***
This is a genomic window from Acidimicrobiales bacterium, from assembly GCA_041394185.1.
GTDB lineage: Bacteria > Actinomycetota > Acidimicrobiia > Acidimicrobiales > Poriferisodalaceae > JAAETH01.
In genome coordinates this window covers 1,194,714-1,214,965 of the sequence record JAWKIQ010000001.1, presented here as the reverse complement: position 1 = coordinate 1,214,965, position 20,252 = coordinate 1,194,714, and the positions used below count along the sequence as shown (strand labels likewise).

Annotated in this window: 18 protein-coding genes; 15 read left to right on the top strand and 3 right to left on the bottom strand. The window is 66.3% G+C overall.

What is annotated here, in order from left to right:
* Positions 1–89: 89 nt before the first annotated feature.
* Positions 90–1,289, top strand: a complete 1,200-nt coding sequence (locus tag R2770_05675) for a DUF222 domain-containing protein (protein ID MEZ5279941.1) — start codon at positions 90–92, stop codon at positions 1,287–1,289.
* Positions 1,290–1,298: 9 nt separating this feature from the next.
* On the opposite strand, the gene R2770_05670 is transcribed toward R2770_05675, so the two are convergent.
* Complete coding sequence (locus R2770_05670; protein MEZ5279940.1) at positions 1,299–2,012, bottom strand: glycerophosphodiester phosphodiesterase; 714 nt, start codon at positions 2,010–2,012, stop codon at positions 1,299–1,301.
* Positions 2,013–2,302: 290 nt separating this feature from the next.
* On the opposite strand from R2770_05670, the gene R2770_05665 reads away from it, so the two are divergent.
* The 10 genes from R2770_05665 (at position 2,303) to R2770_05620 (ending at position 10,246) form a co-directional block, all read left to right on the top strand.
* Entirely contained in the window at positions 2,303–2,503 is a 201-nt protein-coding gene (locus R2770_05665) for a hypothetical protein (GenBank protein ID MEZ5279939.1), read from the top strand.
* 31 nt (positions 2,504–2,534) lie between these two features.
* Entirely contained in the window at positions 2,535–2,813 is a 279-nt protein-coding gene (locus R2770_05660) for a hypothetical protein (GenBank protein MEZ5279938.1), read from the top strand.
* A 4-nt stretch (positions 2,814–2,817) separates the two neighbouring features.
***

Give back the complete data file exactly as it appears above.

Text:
This is a genomic window from Acidimicrobiales bacterium, from assembly GCA_041394185.1.
GTDB lineage: Bacteria > Actinomycetota > Acidimicrobiia > Acidimicrobiales > Poriferisodalaceae > JAAETH01.
In genome coordinates this window covers 1,194,714-1,214,965 of the sequence record JAWKIQ010000001.1, presented here as the reverse complement: position 1 = coordinate 1,214,965, position 20,252 = coordinate 1,194,714, and the positions used below count along the sequence as shown (strand labels likewise).

Annotated in this window: 18 protein-coding genes; 15 read left to right on the top strand and 3 right to left on the bottom strand. The window is 66.3% G+C overall.

What is annotated here, in order from left to right:
* Positions 1–89: 89 nt before the first annotated feature.
* Positions 90–1,289, top strand: a complete 1,200-nt coding sequence (locus tag R2770_05675) for a DUF222 domain-containing protein (protein ID MEZ5279941.1) — start codon at positions 90–92, stop codon at positions 1,287–1,289.
* Positions 1,290–1,298: 9 nt separating this feature from the next.
* On the opposite strand, the gene R2770_05670 is transcribed toward R2770_05675, so the two are convergent.
* Complete coding sequence (locus R2770_05670; protein MEZ5279940.1) at positions 1,299–2,012, bottom strand: glycerophosphodiester phosphodiesterase; 714 nt, start codon at positions 2,010–2,012, stop codon at positions 1,299–1,301.
* Positions 2,013–2,302: 290 nt separating this feature from the next.
* On the opposite strand from R2770_05670, the gene R2770_05665 reads away from it, so the two are divergent.
* The 10 genes from R2770_05665 (at position 2,303) to R2770_05620 (ending at position 10,246) form a co-directional block, all read left to right on the top strand.
* Entirely contained in the window at positions 2,303–2,503 is a 201-nt protein-coding gene (locus R2770_05665) for a hypothetical protein (GenBank protein ID MEZ5279939.1), read from the top strand.
* 31 nt (positions 2,504–2,534) lie between these two features.
* Entirely contained in the window at positions 2,535–2,813 is a 279-nt protein-coding gene (locus R2770_05660) for a hypothetical protein (GenBank protein MEZ5279938.1), read from the top strand.
* A 4-nt stretch (positions 2,814–2,817) separates the two neighbouring features.